"The only team I’m scared of and have respect for is Germany." This striking statement carries even more weight when you consider it came from no less an authority than Iker Casillas, captain of the FIFA World Cup™ and UEFA EURO-winning Spanish side. "I like Germany a lot. They’re young, and they have great players. I think they are going to set the standard for football at international level in a couple of years, when Spain are probably no longer up there at the top," the best keeper in the world continued.

Germany have certainly earned a great deal of respect this year, maintaining their impressive progress along an upward curve that began quite some time ago. Ever since the stirring events of summer 2006, when Jurgen Klinsmann’s team defied the stereotypes with refreshing, attack-oriented football during their march to third place at the FIFA World Cup on home soil, the world has been aware that the German virtues of organisation, endurance and work-rate have been supplemented by dazzling skills.

My gut feeling is that our team will be in a position to win a trophy in 2012 or 2014.

Germany coach Joachim Low

After claiming the runners-up spot at EURO 2008, Joachim Low’s side travelled to South Africa in 2010 and finished third for the second time in a row. La Roja proved the stumbling block at both major tournaments, but their captain clearly saw enough to convince him that the Germans could well become a powerful force in the near future.

This is probably due to the style, panache, and above all youthfulness of the side now lying third in the FIFA/Coca-Cola World Ranking. Germany contested the global showdown in South Africa with their youngest FIFA World Cup squad in 76 years – the average age was just 24.9 - and their run to third spot included clinical victories over top-tier nations England (4-1) and Argentina (4-0).

They also finished top scorers at the 32-team tournament on 16 goals, four clear of the second-placed Dutch. Bayern Munich prodigy Thomas Muller collected two individual honours; the Best Young Player award and the Golden Boot as top scorer. "It's a massive honour, and just amazing to have won," the rising star exclusively told FIFA.com in a recent interview in which he also offered his opinion as to how such a young side had proved so successful: "It doesn’t matter whether you’re young or old, it’s whether you’re good or bad."

For both club and country, Muller lines up alongside veteran Miroslav Klose, who secured his own place in the FIFA World Cup history books in South Africa when he moved into second in the all-time tournament scoring chart on a total of 14 goals.

Overall, it was an overwhelmingly positive year for Low’s side, who registered 12 victories, two draws and three defeats in 17 matches, with 40 goals scored and only 10 conceded. That record saw the Germans reclaim a spot in the top three of the FIFA/Coca-Cola World Ranking. After starting the year in sixth, the team finished 2010 behind only South Africa finalists Spain and the Netherlands.

"We’re approaching the end of a positive and successful year. Our football has steadily improved over the last two years, and that’s the greatest cause of satisfaction for me, because I know very well that you’ll only win trophies if you’re making that kind of progress," the national boss reflected. "My gut feeling is that our team will be in a position to win a trophy in 2012 or 2014."

Most observers agree that the team has yet to peak. Key individuals such as FIFA World Cup captain Philipp Lahm (27), Bastian Schweinsteiger (26) and Lukas Podolski (25) are just approaching what is widely considered the best age for a footballer, while U-21 graduates Mesut Ozil (22) and Sami Khedira (23) earned lucrative moves to Real Madrid on the back of their performances in South Africa.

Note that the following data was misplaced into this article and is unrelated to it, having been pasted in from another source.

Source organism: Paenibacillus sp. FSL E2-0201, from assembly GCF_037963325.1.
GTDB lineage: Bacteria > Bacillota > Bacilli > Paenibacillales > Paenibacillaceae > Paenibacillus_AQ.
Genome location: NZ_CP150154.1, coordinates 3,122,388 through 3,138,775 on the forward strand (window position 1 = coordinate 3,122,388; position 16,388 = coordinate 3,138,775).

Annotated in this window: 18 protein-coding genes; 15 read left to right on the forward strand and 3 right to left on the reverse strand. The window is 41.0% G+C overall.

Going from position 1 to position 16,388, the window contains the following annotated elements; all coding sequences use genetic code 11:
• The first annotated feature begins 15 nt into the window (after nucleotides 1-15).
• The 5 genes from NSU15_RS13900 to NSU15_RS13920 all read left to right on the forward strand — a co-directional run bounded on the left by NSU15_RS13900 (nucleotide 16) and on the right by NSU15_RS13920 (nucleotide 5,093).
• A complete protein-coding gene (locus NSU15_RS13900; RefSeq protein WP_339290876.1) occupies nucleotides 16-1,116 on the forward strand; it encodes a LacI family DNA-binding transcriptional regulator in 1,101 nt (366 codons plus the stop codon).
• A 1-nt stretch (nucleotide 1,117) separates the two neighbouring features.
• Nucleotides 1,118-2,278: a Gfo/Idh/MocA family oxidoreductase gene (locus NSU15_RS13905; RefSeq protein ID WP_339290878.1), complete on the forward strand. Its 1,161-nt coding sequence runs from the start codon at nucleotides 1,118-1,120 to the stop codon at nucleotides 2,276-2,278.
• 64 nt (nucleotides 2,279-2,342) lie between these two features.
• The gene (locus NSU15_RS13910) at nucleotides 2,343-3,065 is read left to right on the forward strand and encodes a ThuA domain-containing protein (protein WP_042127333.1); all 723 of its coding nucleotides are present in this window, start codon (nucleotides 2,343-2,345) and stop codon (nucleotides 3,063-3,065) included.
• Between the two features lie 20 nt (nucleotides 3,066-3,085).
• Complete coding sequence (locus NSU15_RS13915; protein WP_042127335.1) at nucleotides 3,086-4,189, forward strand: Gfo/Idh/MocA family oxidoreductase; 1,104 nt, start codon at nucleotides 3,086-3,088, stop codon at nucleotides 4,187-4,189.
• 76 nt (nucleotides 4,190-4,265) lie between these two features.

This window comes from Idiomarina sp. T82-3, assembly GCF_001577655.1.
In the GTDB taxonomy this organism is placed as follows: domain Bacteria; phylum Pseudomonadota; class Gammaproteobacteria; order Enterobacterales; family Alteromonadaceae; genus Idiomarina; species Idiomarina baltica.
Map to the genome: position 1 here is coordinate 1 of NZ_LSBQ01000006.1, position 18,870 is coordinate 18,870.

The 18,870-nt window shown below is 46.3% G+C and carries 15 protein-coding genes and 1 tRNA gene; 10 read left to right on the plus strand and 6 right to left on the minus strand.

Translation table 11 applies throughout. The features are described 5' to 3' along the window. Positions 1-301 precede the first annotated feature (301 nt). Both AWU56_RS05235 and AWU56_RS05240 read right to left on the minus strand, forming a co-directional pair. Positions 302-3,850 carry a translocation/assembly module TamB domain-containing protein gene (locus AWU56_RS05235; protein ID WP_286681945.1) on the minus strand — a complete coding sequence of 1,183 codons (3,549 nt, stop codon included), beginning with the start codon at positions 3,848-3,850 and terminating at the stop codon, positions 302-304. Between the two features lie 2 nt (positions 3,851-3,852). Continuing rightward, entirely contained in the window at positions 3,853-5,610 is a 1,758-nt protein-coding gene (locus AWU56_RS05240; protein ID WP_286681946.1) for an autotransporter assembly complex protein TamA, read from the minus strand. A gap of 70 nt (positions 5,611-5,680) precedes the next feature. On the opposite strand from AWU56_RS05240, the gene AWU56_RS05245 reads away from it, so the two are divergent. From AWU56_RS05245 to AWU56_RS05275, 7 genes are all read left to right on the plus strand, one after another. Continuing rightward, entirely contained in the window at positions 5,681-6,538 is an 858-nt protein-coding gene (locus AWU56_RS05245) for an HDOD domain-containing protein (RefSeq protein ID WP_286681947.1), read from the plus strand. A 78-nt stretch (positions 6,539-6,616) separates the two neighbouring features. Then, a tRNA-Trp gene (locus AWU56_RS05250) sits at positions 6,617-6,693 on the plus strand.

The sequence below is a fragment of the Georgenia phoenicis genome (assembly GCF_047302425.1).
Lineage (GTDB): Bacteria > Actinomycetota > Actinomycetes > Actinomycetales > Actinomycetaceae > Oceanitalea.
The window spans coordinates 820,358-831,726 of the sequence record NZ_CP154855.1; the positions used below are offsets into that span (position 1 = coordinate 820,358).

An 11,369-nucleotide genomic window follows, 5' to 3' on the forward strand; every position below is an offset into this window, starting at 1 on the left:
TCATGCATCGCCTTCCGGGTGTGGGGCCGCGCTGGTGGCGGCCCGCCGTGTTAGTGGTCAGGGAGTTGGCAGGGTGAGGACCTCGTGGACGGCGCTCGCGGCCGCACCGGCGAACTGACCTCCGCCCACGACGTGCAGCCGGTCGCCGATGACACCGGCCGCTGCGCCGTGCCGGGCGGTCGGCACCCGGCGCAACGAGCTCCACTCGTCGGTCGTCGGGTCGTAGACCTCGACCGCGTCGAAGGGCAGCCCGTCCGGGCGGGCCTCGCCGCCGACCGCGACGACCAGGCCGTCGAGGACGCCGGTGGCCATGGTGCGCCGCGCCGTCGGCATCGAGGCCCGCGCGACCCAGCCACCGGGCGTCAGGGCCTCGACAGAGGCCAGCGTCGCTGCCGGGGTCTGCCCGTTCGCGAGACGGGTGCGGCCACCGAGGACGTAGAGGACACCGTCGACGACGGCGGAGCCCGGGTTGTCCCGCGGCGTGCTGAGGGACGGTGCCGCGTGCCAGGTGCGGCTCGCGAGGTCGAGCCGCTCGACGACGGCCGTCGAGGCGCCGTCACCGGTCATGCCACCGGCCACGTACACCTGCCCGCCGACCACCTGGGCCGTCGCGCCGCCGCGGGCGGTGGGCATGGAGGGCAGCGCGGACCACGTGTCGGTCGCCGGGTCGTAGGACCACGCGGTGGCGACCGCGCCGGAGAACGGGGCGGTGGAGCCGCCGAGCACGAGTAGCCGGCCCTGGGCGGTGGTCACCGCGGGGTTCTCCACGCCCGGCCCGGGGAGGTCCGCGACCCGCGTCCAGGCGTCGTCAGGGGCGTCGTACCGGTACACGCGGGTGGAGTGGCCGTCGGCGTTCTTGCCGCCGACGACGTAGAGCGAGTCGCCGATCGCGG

As you might expect, the blossoming of a new generation is a product of careful planning rather than happenstance. In 2005, newly-appointed DFB director of sport Matthias Sammer turned his attention to youth development, making it compulsory for Bundesliga clubs to operate an academy, among other things. The harvest followed immediately: the Germany U-19s won their European championship in 2008, and the U-17 and U-21s followed suit in 2009. A clutch of the best youth products, including keeper Manuel Neuer, have now broken into the senior set-up.

Spoils for years
Nor is an end in sight. "Nowadays, we have 19-year-olds putting pressure on 23-year-olds. It's the ideal situation for a coach. I’ve been really impressed by our young players recently. They have so much potential," commented Low, who took the unusual step of singling out 18-year-old Dortmund prodigy Mario Gotze as "one of the biggest talents we’ve had in German football for many years". The 50-year-old coach described Gotze and Co as "a new and different generation" which has forced its way into the nation’s footballing elite. "With all these players, you get the feeling they take their job and their careers very, very seriously. They’re ambitious, diligent and have a crystal-clear idea of what they intend to do with their lives."

Germany’s priority for the year ahead will be to seal a place at UEFA EURO 2012 in Poland and Ukraine, which seems just about inevitable given their record of four wins from four matches so far. "We’re in a magnificent position. Despite the intense, energy-sapping and emotionally-charged World Cup, my players have taken the next step,” Low said with pride.

Schweinsteiger and Co return to representative duty on 9 February 2011 with a friendly against long-time foes Italy in Dortmund. It is non-competitive, but ought to be a cracker, as the Germans have a score to settle with the Squadra Azzurra. Back in 2006, it was the Italians who extinguished the hosts’ dream of a FIFA World Cup triumph on home soil with a 2-0 extra-time victory in a riveting semi-final encounter, also held in Dortmund.